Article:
• Led by Nimmi Ramanujam, the Global Women’s Health Technologies Center is founded as a partnership between the Pratt School of Engineering and Duke Global Health Institute
    • An undergraduate major in environmental engineering and a minor in energy engineering debut

  • 2014

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    • The Pratt School of Engineering community celebrates 75 years
    • Steven Cummer and a Duke ECE team demonstrate the first three-dimensional acoustic cloaking device (research scientist Bogdan Popa is pictured), which uses metamaterials to reroute sound waves

Engineering in Service to Society

  • 2015

    • Representing more than a quarter of U.S. engineering schools, Dean Thomas C. Katsouleas and peers present a message to President Obama setting a goal of graduating more than 20,000 specially trained Grand Challenge engineers by 2025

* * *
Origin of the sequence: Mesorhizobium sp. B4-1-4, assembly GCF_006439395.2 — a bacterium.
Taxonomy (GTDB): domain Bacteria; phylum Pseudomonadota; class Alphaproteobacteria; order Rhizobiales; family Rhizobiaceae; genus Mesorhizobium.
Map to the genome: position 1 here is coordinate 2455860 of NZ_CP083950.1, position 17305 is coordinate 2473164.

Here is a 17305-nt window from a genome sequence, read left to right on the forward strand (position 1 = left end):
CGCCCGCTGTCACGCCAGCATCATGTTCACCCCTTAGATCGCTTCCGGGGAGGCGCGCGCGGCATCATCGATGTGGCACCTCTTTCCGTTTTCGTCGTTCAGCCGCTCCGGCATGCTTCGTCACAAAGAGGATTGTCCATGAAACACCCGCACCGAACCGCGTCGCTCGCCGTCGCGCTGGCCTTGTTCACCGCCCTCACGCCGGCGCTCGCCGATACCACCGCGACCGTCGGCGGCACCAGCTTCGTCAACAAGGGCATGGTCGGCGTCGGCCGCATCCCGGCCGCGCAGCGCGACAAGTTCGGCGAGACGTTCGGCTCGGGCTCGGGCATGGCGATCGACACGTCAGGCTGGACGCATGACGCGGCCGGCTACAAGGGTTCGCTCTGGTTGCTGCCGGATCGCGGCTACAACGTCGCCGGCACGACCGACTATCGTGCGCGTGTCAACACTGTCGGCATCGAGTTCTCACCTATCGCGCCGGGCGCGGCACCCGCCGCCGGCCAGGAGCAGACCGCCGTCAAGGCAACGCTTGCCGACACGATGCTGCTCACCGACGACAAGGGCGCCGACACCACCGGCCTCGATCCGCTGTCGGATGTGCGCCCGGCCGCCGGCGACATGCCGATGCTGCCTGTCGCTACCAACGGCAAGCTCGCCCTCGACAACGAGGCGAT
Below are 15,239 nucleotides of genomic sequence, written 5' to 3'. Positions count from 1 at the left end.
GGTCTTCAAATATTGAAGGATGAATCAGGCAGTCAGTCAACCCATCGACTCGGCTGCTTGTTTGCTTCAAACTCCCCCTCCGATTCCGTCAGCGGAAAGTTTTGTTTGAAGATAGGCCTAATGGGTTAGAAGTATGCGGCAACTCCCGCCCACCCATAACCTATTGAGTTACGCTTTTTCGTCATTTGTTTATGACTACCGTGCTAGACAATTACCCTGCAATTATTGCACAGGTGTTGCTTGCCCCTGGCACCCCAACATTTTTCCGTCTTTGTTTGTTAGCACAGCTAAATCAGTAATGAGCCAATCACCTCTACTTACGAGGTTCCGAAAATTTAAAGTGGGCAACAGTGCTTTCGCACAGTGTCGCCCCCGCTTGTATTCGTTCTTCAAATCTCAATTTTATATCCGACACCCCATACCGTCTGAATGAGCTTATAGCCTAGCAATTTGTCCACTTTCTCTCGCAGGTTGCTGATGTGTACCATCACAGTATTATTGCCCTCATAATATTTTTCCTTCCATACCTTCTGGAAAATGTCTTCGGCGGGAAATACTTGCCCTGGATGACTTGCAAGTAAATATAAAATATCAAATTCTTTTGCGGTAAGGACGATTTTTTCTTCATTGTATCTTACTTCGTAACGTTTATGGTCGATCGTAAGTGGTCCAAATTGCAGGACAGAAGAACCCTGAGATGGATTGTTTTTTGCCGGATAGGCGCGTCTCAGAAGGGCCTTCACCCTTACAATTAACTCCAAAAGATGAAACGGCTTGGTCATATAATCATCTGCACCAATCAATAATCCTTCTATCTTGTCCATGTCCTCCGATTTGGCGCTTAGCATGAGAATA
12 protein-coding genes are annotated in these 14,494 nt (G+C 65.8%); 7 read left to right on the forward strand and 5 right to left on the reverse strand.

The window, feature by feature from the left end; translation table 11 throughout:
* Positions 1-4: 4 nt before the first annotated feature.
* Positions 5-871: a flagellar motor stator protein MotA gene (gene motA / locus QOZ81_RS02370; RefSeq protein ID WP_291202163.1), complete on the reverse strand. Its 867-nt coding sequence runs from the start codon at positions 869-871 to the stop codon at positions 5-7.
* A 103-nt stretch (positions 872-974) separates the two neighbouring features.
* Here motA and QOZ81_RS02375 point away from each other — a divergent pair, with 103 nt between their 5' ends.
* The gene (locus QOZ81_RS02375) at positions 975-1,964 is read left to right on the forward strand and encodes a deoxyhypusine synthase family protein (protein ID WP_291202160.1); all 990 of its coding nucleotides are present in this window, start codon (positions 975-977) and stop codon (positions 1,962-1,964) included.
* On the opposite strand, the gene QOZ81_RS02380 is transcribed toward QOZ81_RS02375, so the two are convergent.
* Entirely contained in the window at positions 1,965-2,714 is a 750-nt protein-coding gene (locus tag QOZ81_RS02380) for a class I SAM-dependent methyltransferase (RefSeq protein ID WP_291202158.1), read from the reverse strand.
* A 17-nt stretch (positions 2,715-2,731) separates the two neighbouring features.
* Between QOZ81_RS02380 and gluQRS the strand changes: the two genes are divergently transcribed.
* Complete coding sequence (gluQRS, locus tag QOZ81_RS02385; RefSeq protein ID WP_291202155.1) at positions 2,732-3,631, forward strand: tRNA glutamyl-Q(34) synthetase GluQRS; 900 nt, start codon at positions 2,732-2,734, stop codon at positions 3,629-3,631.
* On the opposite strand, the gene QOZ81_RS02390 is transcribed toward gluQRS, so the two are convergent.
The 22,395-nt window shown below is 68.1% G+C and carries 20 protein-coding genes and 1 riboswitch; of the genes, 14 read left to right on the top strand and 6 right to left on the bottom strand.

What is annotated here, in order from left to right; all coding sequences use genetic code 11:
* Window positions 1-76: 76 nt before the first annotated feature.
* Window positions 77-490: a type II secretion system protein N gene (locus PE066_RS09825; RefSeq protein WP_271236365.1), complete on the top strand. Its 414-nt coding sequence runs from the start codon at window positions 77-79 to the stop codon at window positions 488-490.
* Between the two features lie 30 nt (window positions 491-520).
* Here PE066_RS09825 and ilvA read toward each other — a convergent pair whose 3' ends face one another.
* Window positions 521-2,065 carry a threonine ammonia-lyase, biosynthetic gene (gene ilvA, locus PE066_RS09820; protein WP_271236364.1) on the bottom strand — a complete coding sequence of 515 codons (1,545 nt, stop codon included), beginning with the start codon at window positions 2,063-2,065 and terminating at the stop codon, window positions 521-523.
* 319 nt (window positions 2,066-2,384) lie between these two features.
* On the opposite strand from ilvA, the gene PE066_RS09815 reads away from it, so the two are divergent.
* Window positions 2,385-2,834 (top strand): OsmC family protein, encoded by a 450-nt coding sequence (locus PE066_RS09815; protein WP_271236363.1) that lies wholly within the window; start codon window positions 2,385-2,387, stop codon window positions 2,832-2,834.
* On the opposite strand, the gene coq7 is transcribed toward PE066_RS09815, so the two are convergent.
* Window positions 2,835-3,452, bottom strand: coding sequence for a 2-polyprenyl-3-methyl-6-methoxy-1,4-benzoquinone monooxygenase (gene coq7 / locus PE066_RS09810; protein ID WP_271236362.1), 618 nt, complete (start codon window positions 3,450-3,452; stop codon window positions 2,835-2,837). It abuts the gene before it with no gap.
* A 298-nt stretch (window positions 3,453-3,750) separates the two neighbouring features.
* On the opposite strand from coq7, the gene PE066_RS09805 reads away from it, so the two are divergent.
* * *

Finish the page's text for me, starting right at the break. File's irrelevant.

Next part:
• 2016

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    Duke is awarded $31.9 million from the Intelligence Advanced Research Projects Activity to advance quantum computing through an extensible universial reconfigurable ion trap. The new multi-institution project is named EURIQA.

  • 2017

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    Under the leadership of education innovator Ann Saterbak, Duke’s First-Year Design Experience launches in a new maker space, the Design Pod.

  • 2018

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    • The National Science Foundation awards Duke $15 million to lead STAQ, a seven-university consortium focused on building the first practical quantum computer
    • The student-led Duke Electric Vehicles club sets the Guinness World Record for Most Fuel-Efficient Vehicle (pictured)—an amazing 14,573 mpg equivalent.

  • 2019